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By: Neneng Tarigan

I didn’t recall, when was the last time I visited this Province north Sumatra; the place where my parents and all of us their seven children were born decades back. I have never been to Toba lake since more than 45 years to be exact and never been to Berastagi I think for more than 20 years. Well, I can’t blame myself of feeling unbound with Berastagi since I am the product of mix blood of 4 ethnic groups, the Karonese and the Simalungun from my dad side combined with Ambonese and Mandailing from my mom side. Nevertheless, I feel so proud and happier with this condition because that means I have several kampongs or homelands to visit and for me they are all equally have special place in my heart because there came my ancestors who then brought me as I am today.

I landed in Medan in September15, 2010 and stayed at Mariott Hotel in front of TVRI (the national TV, Sumatera branch office) where my cousin Ferry Tarigan works. I planned to visit Berastagi and the grave of my uncle or our family tomb the next day while I would like to see also the damage caused by the eruption of Mount Sinabung a couple of days before.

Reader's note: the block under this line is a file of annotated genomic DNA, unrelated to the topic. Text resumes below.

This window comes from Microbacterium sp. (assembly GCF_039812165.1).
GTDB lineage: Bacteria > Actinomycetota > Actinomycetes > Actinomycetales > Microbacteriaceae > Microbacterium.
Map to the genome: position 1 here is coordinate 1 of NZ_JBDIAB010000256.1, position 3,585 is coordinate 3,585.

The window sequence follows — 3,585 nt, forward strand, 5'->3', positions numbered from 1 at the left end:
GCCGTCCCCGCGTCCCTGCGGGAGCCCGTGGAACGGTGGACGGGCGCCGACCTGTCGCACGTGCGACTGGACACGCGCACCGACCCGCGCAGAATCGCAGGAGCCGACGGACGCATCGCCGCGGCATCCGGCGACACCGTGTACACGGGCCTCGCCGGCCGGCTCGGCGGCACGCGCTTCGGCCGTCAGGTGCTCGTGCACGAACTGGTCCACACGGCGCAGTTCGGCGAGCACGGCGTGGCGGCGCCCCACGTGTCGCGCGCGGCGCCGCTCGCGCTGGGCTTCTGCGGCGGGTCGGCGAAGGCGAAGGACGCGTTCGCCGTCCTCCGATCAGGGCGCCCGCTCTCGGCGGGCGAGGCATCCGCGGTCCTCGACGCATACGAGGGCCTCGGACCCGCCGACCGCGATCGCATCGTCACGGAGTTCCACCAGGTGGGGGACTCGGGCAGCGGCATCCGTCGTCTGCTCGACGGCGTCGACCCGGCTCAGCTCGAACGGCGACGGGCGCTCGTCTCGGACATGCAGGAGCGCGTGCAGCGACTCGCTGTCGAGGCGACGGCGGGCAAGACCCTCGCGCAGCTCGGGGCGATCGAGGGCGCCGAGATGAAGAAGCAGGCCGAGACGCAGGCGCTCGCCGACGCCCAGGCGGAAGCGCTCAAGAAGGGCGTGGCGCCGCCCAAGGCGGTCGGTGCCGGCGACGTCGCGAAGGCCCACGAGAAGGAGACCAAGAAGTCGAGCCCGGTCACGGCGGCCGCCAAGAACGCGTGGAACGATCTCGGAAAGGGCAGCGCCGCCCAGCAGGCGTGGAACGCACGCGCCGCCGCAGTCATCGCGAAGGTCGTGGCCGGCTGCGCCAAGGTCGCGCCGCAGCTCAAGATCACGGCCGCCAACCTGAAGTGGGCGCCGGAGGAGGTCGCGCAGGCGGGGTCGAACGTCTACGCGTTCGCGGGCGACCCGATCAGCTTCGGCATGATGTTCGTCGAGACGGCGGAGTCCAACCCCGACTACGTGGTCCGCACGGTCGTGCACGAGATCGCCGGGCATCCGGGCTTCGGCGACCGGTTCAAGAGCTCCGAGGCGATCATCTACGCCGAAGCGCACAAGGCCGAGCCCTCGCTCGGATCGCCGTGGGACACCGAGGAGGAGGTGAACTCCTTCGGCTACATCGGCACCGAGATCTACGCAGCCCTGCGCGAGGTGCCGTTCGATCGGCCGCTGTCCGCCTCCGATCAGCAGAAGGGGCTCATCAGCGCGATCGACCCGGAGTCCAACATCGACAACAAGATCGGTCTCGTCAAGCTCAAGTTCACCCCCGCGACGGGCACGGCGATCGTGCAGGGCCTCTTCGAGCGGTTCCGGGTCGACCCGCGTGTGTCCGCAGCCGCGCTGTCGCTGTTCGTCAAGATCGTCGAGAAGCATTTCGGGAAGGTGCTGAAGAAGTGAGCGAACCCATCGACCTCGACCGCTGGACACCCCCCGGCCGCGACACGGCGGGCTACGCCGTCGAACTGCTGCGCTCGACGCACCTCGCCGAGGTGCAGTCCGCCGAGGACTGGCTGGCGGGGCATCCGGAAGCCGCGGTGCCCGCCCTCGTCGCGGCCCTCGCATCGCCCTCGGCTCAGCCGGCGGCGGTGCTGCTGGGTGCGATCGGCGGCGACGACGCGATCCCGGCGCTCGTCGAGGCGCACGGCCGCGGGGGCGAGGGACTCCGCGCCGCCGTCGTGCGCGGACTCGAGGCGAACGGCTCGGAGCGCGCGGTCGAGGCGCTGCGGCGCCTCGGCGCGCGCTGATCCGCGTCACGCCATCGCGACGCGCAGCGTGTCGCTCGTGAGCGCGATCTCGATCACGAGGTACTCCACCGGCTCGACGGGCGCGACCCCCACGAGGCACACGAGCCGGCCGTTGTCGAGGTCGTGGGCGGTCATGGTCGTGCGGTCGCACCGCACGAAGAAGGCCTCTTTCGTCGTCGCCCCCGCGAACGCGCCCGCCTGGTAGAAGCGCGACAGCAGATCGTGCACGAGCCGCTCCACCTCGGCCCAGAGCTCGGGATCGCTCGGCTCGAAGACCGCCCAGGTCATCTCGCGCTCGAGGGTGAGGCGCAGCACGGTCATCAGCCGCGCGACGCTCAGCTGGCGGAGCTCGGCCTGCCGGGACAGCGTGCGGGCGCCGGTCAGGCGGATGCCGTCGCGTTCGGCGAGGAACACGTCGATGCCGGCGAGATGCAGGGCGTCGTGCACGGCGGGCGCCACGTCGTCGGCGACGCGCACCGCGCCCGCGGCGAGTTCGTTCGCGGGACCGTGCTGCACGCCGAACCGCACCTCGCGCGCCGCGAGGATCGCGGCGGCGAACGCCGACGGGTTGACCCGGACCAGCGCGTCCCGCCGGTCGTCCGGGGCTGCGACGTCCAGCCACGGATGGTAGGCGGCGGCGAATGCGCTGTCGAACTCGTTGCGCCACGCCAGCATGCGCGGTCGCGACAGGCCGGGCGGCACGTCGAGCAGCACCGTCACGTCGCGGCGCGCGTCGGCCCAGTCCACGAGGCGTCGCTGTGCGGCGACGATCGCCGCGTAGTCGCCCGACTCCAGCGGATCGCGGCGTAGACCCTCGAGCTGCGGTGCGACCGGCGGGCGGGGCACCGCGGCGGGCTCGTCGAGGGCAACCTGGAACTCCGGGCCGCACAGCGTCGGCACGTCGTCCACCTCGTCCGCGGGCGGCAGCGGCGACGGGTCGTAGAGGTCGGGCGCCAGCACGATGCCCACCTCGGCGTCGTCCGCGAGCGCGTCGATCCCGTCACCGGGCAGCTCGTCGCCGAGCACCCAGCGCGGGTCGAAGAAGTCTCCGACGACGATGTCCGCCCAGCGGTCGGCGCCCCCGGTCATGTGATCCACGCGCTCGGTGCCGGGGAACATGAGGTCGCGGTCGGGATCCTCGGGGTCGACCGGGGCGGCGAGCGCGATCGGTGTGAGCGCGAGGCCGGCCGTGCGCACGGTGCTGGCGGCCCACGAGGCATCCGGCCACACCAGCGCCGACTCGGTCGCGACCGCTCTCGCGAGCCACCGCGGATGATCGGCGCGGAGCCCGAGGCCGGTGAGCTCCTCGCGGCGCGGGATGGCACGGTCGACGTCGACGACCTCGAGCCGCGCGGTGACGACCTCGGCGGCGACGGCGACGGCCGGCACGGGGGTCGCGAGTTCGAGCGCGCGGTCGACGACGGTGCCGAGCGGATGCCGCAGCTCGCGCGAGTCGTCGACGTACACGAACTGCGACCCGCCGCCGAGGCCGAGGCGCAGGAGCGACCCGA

There quite a lot of change in Medan as well as in Berastagi; no wonder if Indonesia nowadays is a primary destination for foreign people to trade, to invest and to visit since almost all parts of Indonesia are growing very rapidly aside of natural disasters that continuously hit this beautiful country. For those who believe in the Bible or Qur’an would say these all the signs of the Armageddon or the end of the world, but scientist seen these as the consequences of the aging earth, human demolition on environment and the geographical location of Indonesia that lays along the Pacific “Ring of Fire,” a horseshoe-shaped string of faults that lines the Pacific Ocean.

Berastagi, with Mount Sibayak as the background

Berastagi or Tanah Karo (Karo Land) is located in a highland of North Sumatera about 60 km from Medan. We can reach this area by car, by taxi or bus that are available around at reasonable price and condition. When I was small the only place that we can drink water from the tab were in Berastagi and Medan. The water was quite clean and fresh, direct from the water deposit at the mountain slope on the way to Berastagi.